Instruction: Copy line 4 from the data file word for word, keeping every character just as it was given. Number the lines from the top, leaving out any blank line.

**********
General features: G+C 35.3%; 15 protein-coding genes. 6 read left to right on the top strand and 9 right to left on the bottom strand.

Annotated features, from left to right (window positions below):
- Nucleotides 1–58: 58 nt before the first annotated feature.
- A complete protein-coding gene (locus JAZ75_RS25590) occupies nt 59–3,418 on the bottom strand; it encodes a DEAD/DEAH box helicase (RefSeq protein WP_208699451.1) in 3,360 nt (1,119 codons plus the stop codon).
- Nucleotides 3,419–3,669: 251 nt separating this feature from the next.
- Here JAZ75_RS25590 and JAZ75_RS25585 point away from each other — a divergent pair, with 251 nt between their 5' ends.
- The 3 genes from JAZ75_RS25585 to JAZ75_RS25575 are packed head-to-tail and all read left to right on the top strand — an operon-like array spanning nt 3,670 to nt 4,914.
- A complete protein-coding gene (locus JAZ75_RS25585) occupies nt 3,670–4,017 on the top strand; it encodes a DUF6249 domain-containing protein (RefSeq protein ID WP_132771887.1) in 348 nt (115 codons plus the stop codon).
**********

- A complete protein-coding gene (locus JAZ75_RS25590) occupies nt 59–3,418 on the bottom strand; it encodes a DEAD/DEAH box helicase (RefSeq protein WP_208699451.1) in 3,360 nt (1,119 codons plus the stop codon).